“A great-value sanctuary with panoramic views across the medina and delicious fassi cooking”
Tizwa's 6 bedrooms are spread over 3 levels. They vary in size and configuration, but have lots of common features: ornate zellig tiles, coloured tadelakt (polished stucco) in bathrooms, garnet-coloured Berber rugs, and fabulously comfy beds dressed in crisp white English linen with feather duvets topped by sabra bedspreads.
The size of the rooms, along with subtle lighting and an absence of clutter, creates a mood that invites relaxation. Light slants in from courtyard-facing windows past the arabesques of wrought-iron grilles and half moons of stained glass, creating pools of coloured light.
All rooms have snazzy extras: a dock for your iPod, WiFi, aircon, hooded bathrobes and slippers, and a range of natural bath products. Our only quibble was that in some bathrooms there was no shelving for your toiletries.
Opposite the sitting room, Room 5 is a high-ceilinged double plenty big enough to slot in easy chairs and a table. The first-floor rooms (2 and 3) also have high cedar ceilings plus zellig tiles on walls and floor, mostly of cobalt blue. Room 2 has its bathroom on the same level, whilst that of Room 1 is reached, along with a small dressing room, by a narrow staircase which winds up another level. Rooms 7 & 8 are sold together and are ideal for a family, with two double rooms - with lower ceilings - sharing a bathroom. Next door, Room 3 is a slightly smaller double, with a shower rather than bath, whilst on the top floor Room 4 was my favourite. This room has a really private feel and double sinks set into a long sweep of marble. The icing on the cake is a private terrace; a great spot for an intimate breakfast or supper. This and Room 1 are alone in having fireplaces: book one of these rooms should you visit in winter.
You come to expect delicious breakfasts in Morocco, and Tizwa's didn't let us down. With the sun bathing our table (there's a Berber tent for shade in the hotter months) and the medina's roofscape stretching out before us, we were in no mood to rush. A potful of coffee was accompanied by freshly squeezed orange juice, creamy homemade yoghurt served with muesli and chopped banana, pains aux chocolat, baguettes and semi-leavened Moroccan bread, along with several different jams and pancakes drizzled in honey.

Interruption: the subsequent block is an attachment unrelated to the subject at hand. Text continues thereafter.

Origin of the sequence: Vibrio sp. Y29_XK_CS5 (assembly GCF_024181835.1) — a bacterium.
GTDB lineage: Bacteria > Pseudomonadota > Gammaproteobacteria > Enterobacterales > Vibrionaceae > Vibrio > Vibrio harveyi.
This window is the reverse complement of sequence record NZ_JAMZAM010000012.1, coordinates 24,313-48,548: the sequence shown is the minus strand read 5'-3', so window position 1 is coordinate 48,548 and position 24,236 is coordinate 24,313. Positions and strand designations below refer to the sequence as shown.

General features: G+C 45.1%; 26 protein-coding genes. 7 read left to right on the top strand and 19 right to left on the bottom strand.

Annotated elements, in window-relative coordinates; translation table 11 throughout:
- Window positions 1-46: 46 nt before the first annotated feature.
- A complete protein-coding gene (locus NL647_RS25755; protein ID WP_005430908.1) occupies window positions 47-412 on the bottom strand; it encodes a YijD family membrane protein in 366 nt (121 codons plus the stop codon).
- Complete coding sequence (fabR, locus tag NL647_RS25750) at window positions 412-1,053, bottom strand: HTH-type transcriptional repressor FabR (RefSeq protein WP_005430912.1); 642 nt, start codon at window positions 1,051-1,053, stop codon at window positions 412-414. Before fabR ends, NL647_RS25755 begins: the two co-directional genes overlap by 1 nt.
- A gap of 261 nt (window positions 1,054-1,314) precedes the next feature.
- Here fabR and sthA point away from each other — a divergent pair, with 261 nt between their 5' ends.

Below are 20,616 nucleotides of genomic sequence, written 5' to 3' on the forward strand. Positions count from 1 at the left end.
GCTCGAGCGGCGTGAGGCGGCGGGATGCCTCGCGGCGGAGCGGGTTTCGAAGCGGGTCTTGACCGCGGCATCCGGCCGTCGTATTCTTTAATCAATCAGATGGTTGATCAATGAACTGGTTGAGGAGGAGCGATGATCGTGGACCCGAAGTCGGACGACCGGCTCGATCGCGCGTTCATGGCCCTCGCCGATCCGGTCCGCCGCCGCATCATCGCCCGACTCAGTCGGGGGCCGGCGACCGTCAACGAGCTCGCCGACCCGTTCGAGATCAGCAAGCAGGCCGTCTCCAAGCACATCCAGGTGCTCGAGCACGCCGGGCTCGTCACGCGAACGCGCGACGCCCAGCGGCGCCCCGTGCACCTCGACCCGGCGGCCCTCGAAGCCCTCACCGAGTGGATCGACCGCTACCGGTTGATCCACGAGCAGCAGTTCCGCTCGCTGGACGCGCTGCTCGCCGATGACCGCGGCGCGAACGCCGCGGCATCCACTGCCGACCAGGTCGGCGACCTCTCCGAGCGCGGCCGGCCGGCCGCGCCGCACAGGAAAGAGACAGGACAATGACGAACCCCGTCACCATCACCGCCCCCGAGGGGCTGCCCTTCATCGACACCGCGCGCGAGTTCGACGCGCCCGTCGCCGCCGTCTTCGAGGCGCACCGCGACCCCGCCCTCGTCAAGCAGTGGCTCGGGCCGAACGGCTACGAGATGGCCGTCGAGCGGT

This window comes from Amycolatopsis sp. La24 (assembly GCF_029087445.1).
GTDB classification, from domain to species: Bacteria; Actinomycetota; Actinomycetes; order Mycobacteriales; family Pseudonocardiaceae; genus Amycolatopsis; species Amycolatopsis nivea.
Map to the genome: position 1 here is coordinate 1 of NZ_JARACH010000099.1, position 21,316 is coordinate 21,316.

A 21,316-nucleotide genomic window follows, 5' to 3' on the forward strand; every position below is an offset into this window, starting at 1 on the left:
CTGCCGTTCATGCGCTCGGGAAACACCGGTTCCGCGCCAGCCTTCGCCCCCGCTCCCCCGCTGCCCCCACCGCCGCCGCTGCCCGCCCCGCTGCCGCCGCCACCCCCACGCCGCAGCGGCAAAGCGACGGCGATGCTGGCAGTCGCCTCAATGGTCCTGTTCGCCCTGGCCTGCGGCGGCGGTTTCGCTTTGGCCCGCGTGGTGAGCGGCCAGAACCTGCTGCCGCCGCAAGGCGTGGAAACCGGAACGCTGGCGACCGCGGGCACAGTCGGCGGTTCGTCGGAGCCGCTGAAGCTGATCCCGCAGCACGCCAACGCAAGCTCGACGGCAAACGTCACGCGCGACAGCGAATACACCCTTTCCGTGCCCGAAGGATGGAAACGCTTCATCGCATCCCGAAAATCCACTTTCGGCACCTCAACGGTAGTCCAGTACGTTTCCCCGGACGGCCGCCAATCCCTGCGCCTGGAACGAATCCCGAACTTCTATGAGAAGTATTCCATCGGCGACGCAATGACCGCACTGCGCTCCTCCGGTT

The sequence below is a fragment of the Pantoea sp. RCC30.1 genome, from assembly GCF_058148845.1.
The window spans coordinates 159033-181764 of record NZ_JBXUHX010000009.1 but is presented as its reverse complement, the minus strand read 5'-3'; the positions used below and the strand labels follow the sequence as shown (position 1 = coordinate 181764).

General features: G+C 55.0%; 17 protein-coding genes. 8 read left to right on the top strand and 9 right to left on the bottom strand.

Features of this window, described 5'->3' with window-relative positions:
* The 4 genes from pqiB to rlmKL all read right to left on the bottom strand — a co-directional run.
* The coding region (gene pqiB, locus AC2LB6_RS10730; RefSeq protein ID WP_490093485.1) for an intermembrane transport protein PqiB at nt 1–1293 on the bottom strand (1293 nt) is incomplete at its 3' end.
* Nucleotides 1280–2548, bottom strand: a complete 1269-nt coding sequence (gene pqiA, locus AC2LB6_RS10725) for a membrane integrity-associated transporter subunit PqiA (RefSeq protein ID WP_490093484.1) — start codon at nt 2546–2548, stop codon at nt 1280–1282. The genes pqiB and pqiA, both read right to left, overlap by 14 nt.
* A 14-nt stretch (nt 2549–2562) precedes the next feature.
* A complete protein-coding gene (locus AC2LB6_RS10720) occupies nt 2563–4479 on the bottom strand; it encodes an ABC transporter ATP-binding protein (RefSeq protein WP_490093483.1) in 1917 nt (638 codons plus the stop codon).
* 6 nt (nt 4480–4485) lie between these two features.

And we were glad that we chose to have dinner at Tizwa: if you plan to do the same, let Merieme know at breakfast - feel free to say if you have any preferences regarding food. We emerged from our room to find dozens of candles twinkling round the courtyard and our table dressed in white linen and strewn with rose petals.
The meal began with a selection of salads: scrumptious briouattes, ricotta cheese wrapped in mille-feuilles pastry, slices of lightly spiced fried aubergine and courgette, chopped tomato and green pepper, 3 different types of olives and scrummy semi-leavened bread. This was followed by a beef, prune and almond tagine: its richly flavoured sauce was proof that it had been slow-cooked that same day. A dessert of sliced oranges sprinkled with rose water and crushed pecan nuts together with mint tea provided a traditional finale to our feast.
There's a limited selection of wine (including the ubiquitous Cuvée du Président) as well as soft drinks and bottled water. Just ask if you would prefer to dine on the roof terrace or in your own room. Lunches are available on request too, and there are plenty of restaurants within walking distance should you want a change of scene - Fes et Gestes and Cafe Fes are recommended.
Children are welcome and extra beds can be added to most rooms, but there are no baby cots.
Children (4-12 years)
Rooms 7&8 would be an ideal choice for a family
Menus can be adapted to suit children
Exploring the souks would be an amazing experience for any kid although it might feel a wee bit intimidating at first.